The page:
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User Name Thread Name Subject Posted
GUEST,Tom Bliss The folk process and songwriting (75* d) RE: The folk process and songwriting 01 Dec 09

Stringsinger, it's not the topic which is confrontational, it was your choice of words which managed (as others have done here before) to imply some dishonesty by songwriters (including me - hence my rebuttal) in calling their work folk.

There is a completely legitimate definition of the word 'folk' which does encapsulate new material as well as old, and if you haven't noticed this by now then I can only suggest you've not been paying attention.

Just because someone refers to a new song as 'folk' does not mean they are claiming it is 'traditional'. If someone does, then I'd be right with you in asking them please not to devalue that word any faster than is strictly necessary - because we don't have any other word yet to describe the old oral process.

For most people - specially those in the USA and British people younger than 60 - the word 'traditional' now means what you choose to call 'folk.' And the word 'folk' means both 'traditional' and material that sounds a bit traditional, or is widely used within the 'folk' world (there are other uses as well). If you don't believe me, look the word 'folk' up in any online dictionary. The meaning has changed over time, and that's just a fact of life.

That said, there is a legitimate debate to be had about how new songs might in time become traditional (if ever), about how long the process may take (if ever), and about what the criteria might be (if any).

I agree it's important always to recognise the crucial difference between older material which was passed around and changed and adapted orally, (though may have come to a majority of people today through books and/or recordings), and newer material of which original recordings have been made. New songs may become much more widely known much more quickly than pre-recording era songs, but the existence of recorded versions will tend to slow down the speed at which they change. That's interesting and a valid area for discussion.

There is a second key point for debate: The way in which the old songs did first become traditional. They were written (or, some claim, emerged fully formed from some community by osmosis) and then picked up and passed around. We don't know how quickly they changed, but it's interesting for us writers to think about this and try to postulate on the process by comparing our own experiences - which is what is happening here.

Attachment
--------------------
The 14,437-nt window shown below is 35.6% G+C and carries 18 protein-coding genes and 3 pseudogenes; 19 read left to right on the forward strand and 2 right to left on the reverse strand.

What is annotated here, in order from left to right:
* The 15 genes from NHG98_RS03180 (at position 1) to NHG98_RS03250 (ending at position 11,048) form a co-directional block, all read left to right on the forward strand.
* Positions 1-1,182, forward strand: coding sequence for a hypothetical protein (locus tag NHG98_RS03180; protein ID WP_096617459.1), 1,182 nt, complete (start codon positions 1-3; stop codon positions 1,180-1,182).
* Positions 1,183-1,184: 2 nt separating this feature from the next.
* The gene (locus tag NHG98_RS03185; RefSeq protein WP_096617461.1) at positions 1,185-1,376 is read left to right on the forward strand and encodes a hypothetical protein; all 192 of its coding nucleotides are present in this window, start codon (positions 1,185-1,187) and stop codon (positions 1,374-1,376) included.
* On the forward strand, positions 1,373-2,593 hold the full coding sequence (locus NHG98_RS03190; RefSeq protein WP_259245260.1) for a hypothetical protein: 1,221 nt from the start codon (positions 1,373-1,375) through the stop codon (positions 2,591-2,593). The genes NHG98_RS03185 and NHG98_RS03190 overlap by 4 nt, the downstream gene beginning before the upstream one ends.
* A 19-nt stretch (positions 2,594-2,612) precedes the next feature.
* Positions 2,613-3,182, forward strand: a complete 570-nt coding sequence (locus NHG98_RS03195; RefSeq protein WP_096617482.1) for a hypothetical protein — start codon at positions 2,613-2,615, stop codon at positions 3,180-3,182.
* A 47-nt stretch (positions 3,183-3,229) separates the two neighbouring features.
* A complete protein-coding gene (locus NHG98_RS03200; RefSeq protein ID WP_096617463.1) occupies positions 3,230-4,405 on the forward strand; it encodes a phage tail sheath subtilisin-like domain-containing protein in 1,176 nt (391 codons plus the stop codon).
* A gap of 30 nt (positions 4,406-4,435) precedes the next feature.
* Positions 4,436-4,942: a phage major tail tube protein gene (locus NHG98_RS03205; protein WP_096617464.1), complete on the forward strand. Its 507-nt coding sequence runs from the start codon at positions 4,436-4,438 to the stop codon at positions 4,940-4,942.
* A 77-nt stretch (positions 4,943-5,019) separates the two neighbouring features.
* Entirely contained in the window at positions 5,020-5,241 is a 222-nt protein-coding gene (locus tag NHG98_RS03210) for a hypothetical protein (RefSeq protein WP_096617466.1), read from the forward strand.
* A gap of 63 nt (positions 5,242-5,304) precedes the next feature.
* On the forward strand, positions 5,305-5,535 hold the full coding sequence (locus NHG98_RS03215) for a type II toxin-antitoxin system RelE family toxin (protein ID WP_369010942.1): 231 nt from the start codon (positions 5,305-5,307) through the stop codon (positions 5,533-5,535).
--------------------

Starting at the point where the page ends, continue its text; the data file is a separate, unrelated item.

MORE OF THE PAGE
There is a third point for discussion: Plenty of people will reasonably suggest that some modern songs have, in spite of the existence of original recordings, begun to enter some sort of modern equivalent of the oral tradition. Crucially different, because the world is a totally different place and the old methods have almost entirely die out, but still interesting and worthy of discussion. Examples might be Fiddlers Green and Ride On. Not the same process at that which gave is Lord Bateman or The Seeds of Love, but it's interesting and reasonable to compare and contrast.

The fourth point touches on your suggestion about research: There are plenty of writers working today who are deeply knowledgeable about old traditional songs, about folklore and the other disciplines you named. I'm not one of them but I'm no ignoramus either. These people often borrow modes, styles, phrases even whole lines from old songs when making new material. In my case you might compare the lineage of Rue (previously Oh No My Love Not I) or Gentle Maids Ashore - which is a small evolution within The Handsome Cabin Boy strand that tells a properly-researched true story from that era. Other writers go even further.

Again, its legitimate to discuss the relationship of this type of 'as new' material to the old, not least because we can be fairly sure that's exactly what 'song-menders' have been doing to old or damaged songs for centuries.

All of this is interesting and important. To come over all territorial about 'folk' and dismiss the whole idea of new material relating in any way to the various 'traditional' processes, and in insulting terms, is simply not helpful.


Sorry Jerry - but these things do need to be said. SS may not be interested in changing his/her attitude, but other more open-minded people reading might find it useful to have a better handle on the issues.

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